Based on the assumption that Bentley Clothing had made notional and fair use of its trade marks, and that the dominant component of the Combination Sign was the word BENTLEY (reinforced by any oral reference to the Combination Sign by the average consumer) there was a likelihood of confusion created between the two parties’ marks.

Transitional provisions of the 1994 Act

Despite a finding of infringement, this would be subject to the viability of the two defences raised by Bentley Motors, the first being that the 1994 Act set out provisions which apply to the use of signs that were lawful under the preceding Trade Marks Act 1938, but were no longer lawful under the 1994 Act. 

(2) it is not an infringement of  [...] (b) a registered trade mark of which the distinctive elements are the same or substantially the same as those of an existing registered mark and which is registered for the same goods and services, 
to continue after commencement any use which did not amount to infringement of the existing registered mark under the old law.
Prior to the 1994 Act, Bentley Motors was selling jackets, silk ties, caps and scarves under the head: The Bentley Selection’. The only trade mark that Bentley Clothing had registered by 1994 covered “knitted clothing, shirts and waistcoats”, and not the types of clothing sold by Bentley Motors prior to 1994. Thus it was found that Bentley Motors had a continuing right to sell garments of that type. 

Smartly dressed Kat in clothing sans
the 'Bentley' mark
The judge considered whether the transitional provisions gave rise to a wider defence. Hacon HHJ set out that he did not believe that Parliament had intended for the defence provided to allow parties to carry on as they had prior to the 1994 Act, rather than allowing infringers to branch out into new uses of signs which since became the exclusive right of the trade mark proprietor. As such, this defence did not entitle Bentley Motors to continue the sale of other types of clothing or headgear, by using that sign on the goods themselves or on pages or other material attached to the goods.

Honest Concurrent Use

Section 7 of the TMA 1994 sets out the defence of honest concurrent use. It should be noted that it is not expressly covered by EU Trade Mark Directives. However, it has been identified as a defence in the CJEU case of Budĕjovický Budvar, národní podnik v Anheuser-Busch Inc (C-482/09).

Hacon HHJ drew on the summary of honest concurrent use from Victoria Plum Ltd v Victorian Plumbing [2016] EWHC 2911 (Ch) (see IPKat analysis here), which established that it would be possible for two separate entities to co-exist, such that the inevitable confusion that arises has to be tolerated. As such, a trade mark could indicate the goods or services of either of the entities without impairing the others use, but the defendant must not take steps which exacerbate the level of confusion beyond that which is inevitable, thus encroaching on the claimants goodwill.

Hacon J stated that it was possible for the status of a concurrent use of a trade mark (whether it was honest or not) could change over time. Ultimately, Hacon J determined the behaviour of Bentley Motors from 1998 (when it was first approached by Bentley Clothing) was one of grandmothers footsteps:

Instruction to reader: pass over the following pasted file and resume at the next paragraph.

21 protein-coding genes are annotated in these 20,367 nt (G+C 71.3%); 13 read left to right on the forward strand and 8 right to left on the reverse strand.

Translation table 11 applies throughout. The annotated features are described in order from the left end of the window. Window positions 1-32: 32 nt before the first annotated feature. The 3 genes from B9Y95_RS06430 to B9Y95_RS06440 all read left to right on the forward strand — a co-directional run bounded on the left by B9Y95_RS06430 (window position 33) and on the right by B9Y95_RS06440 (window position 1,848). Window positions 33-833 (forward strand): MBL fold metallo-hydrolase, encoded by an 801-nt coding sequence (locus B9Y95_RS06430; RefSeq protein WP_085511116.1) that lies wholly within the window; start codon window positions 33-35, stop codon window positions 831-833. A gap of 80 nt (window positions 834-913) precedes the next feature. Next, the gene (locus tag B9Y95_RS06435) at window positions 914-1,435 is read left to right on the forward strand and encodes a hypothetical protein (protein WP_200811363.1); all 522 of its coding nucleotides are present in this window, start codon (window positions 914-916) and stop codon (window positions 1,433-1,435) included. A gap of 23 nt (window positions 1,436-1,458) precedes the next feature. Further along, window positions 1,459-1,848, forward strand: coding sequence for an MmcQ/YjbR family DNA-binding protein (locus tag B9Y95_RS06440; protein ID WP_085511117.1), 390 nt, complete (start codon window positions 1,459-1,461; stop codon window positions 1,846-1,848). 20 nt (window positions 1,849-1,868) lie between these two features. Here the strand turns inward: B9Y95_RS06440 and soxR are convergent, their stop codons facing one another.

a conscious decision to develop the use of BENTLEY in relation to [Bentley Motors] range of clothing and headgear such as to increase the prominence of that sign, but only in incremental stages in the hope that no one stage would provoke a reaction from Bentley Clothing.
Bentley Motors behaviour - consistent with an intent to clear away Bentley Clothings right to protect the BENTLEY mark” - rendered their behaviour to not longer be honest, and it was found that from the limitation date of the claim (November 2011), Bentley Motors was not entitled to the defence of honest concurrent use.


Despite the large amount of publicity that this case received for its somewhat shocking’ outcome given the relative fame of the parties, on the basis of law the conclusion reached is not surprising, and indicates the strength of current trade mark protection, such that even a renowned car brand like Bentley Motors cannot win if the odds are against it.

But what will this decision mean in the long run? Bentley Motors has suggested that it may appeal. There is also the separate issue of damages - given how long proceedings have gone on between these two parties, it will be interesting to see what the actual amount will come to.

Out of curiosity, this InternKat looked to see if she could find clothing on the Bentley (Motors) website following this decision, but instead was greeted with a message informing that: “...there are no products in this collection. It seems as through the consequences of this decision are already being felt (and that this InternKat will have to look elsewhere for Christmas ideas...).
Bentley Motors found to have infringed small clothing firm’s ‘Bentley’ trade marks Bentley Motors found to have infringed small clothing firm’s ‘Bentley’ trade marks Reviewed by Riana Harvey on Monday, November 11, 2019 Rating: 5